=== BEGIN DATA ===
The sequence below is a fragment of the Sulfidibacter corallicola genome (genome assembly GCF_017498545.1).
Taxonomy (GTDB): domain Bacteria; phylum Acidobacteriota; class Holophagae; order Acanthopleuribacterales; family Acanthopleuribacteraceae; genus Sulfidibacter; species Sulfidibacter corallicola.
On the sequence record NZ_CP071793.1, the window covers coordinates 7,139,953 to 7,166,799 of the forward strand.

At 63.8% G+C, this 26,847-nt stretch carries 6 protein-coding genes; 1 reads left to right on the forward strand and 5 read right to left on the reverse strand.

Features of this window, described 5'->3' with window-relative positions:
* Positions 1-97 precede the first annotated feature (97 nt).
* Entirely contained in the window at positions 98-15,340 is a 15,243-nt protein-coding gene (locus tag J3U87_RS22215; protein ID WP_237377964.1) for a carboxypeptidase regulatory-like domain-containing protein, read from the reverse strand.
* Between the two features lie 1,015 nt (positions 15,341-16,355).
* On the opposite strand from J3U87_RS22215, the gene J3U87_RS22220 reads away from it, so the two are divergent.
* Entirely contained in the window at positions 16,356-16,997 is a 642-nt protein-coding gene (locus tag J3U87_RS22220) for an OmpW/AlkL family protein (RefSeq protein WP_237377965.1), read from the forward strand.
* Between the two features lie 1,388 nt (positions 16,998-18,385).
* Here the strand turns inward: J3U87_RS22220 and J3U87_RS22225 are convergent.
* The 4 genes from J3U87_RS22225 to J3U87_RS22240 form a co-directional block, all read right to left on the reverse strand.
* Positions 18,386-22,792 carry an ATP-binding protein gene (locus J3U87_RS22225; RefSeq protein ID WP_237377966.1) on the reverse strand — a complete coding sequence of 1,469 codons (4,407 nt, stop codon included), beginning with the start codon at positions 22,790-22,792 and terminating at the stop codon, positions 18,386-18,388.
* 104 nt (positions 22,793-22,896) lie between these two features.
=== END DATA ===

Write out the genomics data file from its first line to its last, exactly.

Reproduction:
The sequence below is a fragment of the Sulfidibacter corallicola genome (genome assembly GCF_017498545.1).
Taxonomy (GTDB): domain Bacteria; phylum Acidobacteriota; class Holophagae; order Acanthopleuribacterales; family Acanthopleuribacteraceae; genus Sulfidibacter; species Sulfidibacter corallicola.
On the sequence record NZ_CP071793.1, the window covers coordinates 7,139,953 to 7,166,799 of the forward strand.

At 63.8% G+C, this 26,847-nt stretch carries 6 protein-coding genes; 1 reads left to right on the forward strand and 5 read right to left on the reverse strand.

Features of this window, described 5'->3' with window-relative positions:
* Positions 1-97 precede the first annotated feature (97 nt).
* Entirely contained in the window at positions 98-15,340 is a 15,243-nt protein-coding gene (locus tag J3U87_RS22215; protein ID WP_237377964.1) for a carboxypeptidase regulatory-like domain-containing protein, read from the reverse strand.
* Between the two features lie 1,015 nt (positions 15,341-16,355).
* On the opposite strand from J3U87_RS22215, the gene J3U87_RS22220 reads away from it, so the two are divergent.
* Entirely contained in the window at positions 16,356-16,997 is a 642-nt protein-coding gene (locus tag J3U87_RS22220) for an OmpW/AlkL family protein (RefSeq protein WP_237377965.1), read from the forward strand.
* Between the two features lie 1,388 nt (positions 16,998-18,385).
* Here the strand turns inward: J3U87_RS22220 and J3U87_RS22225 are convergent.
* The 4 genes from J3U87_RS22225 to J3U87_RS22240 form a co-directional block, all read right to left on the reverse strand.
* Positions 18,386-22,792 carry an ATP-binding protein gene (locus J3U87_RS22225; RefSeq protein ID WP_237377966.1) on the reverse strand — a complete coding sequence of 1,469 codons (4,407 nt, stop codon included), beginning with the start codon at positions 22,790-22,792 and terminating at the stop codon, positions 18,386-18,388.
* 104 nt (positions 22,793-22,896) lie between these two features.